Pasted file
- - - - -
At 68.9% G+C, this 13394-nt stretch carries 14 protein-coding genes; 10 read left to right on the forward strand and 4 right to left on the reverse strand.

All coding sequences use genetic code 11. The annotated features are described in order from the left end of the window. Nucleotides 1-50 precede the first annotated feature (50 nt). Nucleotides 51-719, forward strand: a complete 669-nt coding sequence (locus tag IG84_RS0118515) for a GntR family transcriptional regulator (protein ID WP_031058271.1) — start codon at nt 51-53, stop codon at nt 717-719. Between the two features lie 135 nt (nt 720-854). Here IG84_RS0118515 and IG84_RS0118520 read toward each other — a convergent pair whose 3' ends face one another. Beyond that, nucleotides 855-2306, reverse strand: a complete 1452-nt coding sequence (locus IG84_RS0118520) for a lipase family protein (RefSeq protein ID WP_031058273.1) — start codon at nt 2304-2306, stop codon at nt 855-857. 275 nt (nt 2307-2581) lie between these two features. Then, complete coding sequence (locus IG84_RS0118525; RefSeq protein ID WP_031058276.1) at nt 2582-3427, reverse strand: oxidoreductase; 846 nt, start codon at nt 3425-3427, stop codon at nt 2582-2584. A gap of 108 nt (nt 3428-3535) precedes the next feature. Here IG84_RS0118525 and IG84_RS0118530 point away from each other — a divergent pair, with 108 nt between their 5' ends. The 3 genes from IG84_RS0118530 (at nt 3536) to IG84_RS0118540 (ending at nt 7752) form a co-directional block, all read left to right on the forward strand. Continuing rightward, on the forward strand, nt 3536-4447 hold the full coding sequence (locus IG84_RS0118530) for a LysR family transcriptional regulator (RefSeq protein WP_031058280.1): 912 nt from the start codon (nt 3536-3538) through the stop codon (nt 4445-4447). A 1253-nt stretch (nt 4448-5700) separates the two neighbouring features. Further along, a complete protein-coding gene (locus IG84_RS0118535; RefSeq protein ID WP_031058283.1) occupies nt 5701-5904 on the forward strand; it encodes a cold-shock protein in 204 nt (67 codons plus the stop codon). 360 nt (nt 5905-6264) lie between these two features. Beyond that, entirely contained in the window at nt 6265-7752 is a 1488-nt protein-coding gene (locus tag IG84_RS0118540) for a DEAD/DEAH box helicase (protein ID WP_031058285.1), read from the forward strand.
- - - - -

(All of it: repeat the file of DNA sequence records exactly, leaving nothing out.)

At 68.9% G+C, this 13394-nt stretch carries 14 protein-coding genes; 10 read left to right on the forward strand and 4 right to left on the reverse strand.

All coding sequences use genetic code 11. The annotated features are described in order from the left end of the window. Nucleotides 1-50 precede the first annotated feature (50 nt). Nucleotides 51-719, forward strand: a complete 669-nt coding sequence (locus tag IG84_RS0118515) for a GntR family transcriptional regulator (protein ID WP_031058271.1) — start codon at nt 51-53, stop codon at nt 717-719. Between the two features lie 135 nt (nt 720-854). Here IG84_RS0118515 and IG84_RS0118520 read toward each other — a convergent pair whose 3' ends face one another. Beyond that, nucleotides 855-2306, reverse strand: a complete 1452-nt coding sequence (locus IG84_RS0118520) for a lipase family protein (RefSeq protein ID WP_031058273.1) — start codon at nt 2304-2306, stop codon at nt 855-857. 275 nt (nt 2307-2581) lie between these two features. Then, complete coding sequence (locus IG84_RS0118525; RefSeq protein ID WP_031058276.1) at nt 2582-3427, reverse strand: oxidoreductase; 846 nt, start codon at nt 3425-3427, stop codon at nt 2582-2584. A gap of 108 nt (nt 3428-3535) precedes the next feature. Here IG84_RS0118525 and IG84_RS0118530 point away from each other — a divergent pair, with 108 nt between their 5' ends. The 3 genes from IG84_RS0118530 (at nt 3536) to IG84_RS0118540 (ending at nt 7752) form a co-directional block, all read left to right on the forward strand. Continuing rightward, on the forward strand, nt 3536-4447 hold the full coding sequence (locus IG84_RS0118530) for a LysR family transcriptional regulator (RefSeq protein WP_031058280.1): 912 nt from the start codon (nt 3536-3538) through the stop codon (nt 4445-4447). A 1253-nt stretch (nt 4448-5700) separates the two neighbouring features. Further along, a complete protein-coding gene (locus IG84_RS0118535; RefSeq protein ID WP_031058283.1) occupies nt 5701-5904 on the forward strand; it encodes a cold-shock protein in 204 nt (67 codons plus the stop codon). 360 nt (nt 5905-6264) lie between these two features. Beyond that, entirely contained in the window at nt 6265-7752 is a 1488-nt protein-coding gene (locus tag IG84_RS0118540) for a DEAD/DEAH box helicase (protein ID WP_031058285.1), read from the forward strand.